trial and error
As much as sometimes we’d like to just read a book and automatically ‘know’, it typically takes some amount of trail and error. Trial and error comes with time and experience. Small failures become lessons learned. Improvements made in small increments typically stick longer than making huge changes. The idea of experiencing, improving, experiencing, improving is something most understand. Especially if you’ve done anything from ‘couch to 5k training’ or running a marathon (shout out to my mom!). Even though, most of us understand the concept we could be using it more often in everyday life.
One thing that made my specific college unique was the ability to gain actual experience in the field. After a first full traditional ‘year’, my college had each student switch from real life work back to school on a 3 or 6 month increment. This not only allowed us to gain extremely important experience, but it gave us the opportunity to ‘turn around’ and swap study topics.
If you didn’t go to a university or college which operated in this manner, perhaps you learned a version of the scientific method in grade school. To summarize:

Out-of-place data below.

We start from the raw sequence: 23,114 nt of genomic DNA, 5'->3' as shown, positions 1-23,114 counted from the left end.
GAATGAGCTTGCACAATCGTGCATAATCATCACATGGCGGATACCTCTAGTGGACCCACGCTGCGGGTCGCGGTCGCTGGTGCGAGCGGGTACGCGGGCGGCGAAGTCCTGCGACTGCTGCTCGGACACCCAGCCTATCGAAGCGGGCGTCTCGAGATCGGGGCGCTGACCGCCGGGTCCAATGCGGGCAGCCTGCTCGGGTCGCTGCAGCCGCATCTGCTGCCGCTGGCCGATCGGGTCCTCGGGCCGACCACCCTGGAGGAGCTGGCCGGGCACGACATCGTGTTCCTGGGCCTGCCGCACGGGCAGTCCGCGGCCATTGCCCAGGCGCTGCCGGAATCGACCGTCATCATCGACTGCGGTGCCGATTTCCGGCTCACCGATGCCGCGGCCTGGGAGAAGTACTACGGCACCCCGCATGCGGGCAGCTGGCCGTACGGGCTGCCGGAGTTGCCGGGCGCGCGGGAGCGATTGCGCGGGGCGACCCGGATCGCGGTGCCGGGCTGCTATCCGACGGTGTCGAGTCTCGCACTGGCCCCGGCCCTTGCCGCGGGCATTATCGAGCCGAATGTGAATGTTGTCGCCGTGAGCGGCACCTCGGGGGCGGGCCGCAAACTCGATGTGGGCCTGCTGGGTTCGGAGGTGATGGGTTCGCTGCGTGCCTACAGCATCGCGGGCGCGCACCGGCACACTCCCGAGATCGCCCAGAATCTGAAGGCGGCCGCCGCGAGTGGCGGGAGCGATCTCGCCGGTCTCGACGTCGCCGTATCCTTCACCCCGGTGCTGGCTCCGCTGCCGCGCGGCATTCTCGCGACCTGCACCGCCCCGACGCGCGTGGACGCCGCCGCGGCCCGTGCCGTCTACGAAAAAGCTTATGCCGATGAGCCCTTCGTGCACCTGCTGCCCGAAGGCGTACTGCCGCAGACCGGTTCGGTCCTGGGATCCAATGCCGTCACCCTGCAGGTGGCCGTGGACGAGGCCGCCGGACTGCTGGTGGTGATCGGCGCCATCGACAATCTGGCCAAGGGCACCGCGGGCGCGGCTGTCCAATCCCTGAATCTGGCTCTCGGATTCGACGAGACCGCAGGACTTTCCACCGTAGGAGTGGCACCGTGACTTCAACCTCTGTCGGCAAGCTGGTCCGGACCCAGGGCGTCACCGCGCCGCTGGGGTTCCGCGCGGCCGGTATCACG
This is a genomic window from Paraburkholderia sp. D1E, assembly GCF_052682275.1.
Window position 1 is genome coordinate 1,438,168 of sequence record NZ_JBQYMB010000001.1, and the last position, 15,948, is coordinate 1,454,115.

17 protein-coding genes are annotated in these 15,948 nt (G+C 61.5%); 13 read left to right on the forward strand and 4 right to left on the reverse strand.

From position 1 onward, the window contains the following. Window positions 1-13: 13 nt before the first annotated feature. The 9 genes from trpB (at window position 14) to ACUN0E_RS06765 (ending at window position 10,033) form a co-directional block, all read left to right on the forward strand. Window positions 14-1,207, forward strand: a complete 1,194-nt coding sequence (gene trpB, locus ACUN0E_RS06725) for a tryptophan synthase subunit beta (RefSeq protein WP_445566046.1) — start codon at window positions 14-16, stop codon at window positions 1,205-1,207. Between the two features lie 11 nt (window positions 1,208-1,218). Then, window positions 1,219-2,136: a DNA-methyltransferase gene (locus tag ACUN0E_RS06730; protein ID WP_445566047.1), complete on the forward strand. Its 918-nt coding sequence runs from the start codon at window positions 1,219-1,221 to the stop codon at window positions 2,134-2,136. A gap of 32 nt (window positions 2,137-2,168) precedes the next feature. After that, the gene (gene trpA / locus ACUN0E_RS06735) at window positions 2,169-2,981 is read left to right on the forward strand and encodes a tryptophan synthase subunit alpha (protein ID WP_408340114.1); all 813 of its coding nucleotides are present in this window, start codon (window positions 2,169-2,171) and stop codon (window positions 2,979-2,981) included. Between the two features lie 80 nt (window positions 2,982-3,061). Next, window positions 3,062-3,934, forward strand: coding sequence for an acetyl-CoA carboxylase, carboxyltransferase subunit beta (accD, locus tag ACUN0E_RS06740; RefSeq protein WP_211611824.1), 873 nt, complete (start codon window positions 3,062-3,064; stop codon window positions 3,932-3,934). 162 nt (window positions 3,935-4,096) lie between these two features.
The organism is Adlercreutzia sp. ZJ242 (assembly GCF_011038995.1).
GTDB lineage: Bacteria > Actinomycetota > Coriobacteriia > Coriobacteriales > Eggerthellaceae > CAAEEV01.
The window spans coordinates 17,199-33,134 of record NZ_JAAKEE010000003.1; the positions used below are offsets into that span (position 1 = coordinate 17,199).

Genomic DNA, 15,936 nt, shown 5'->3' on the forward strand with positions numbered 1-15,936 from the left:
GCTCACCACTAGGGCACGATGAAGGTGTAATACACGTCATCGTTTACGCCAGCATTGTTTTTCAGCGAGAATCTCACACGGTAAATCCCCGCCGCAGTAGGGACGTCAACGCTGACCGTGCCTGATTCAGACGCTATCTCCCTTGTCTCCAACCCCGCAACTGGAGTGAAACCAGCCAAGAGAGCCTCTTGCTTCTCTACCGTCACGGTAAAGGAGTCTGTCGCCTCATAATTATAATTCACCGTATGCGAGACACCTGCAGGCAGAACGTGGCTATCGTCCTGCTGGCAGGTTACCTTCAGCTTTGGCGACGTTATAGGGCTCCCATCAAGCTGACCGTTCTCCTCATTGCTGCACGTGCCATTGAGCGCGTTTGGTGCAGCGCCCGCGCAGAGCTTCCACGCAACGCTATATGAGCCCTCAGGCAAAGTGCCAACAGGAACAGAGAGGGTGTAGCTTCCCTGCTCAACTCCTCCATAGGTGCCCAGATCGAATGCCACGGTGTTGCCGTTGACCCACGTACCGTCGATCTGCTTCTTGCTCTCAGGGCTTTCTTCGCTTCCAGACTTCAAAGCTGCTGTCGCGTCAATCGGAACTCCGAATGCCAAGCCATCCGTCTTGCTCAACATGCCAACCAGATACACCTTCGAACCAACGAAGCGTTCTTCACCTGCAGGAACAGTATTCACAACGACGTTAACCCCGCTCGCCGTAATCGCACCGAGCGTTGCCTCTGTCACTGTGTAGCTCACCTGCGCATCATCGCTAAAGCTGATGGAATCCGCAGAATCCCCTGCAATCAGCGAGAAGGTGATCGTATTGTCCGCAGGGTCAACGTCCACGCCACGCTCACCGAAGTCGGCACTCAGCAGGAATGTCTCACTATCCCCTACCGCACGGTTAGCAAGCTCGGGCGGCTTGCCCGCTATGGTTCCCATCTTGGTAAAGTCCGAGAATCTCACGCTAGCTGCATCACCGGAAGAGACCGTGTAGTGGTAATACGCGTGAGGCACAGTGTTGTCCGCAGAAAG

- be curious
- make an educated guess
- do an experiment
- observe results
- communicate findings
With enough experience with the same topic, your experiments might get more involved as you learn different things based on your tests. If we were to apply this generally to every aspect to our lives, think about how much we would uncover!
The ability to experience something in small increments, either by observation or actually by doing it helps every following instance of that activity.
With the right attitude, a bit of focus and truly being in the moment so many insights can be gained. Either by how your physical or emotional self reacts to the situation. Or simply by seeing how the ‘thing’ interacts with its own environment.
The next time you want to learn something, or have a problem, try out the scientific method in your daily life. See what you learn about yourself and the situation. Break your topic into small pieces.
Take it one step at a time and allow yourself to be aware of the trail and error. Allow yourself to free-flow think, ask questions of the situation and journal your thoughts! I’d love to hear how it goes!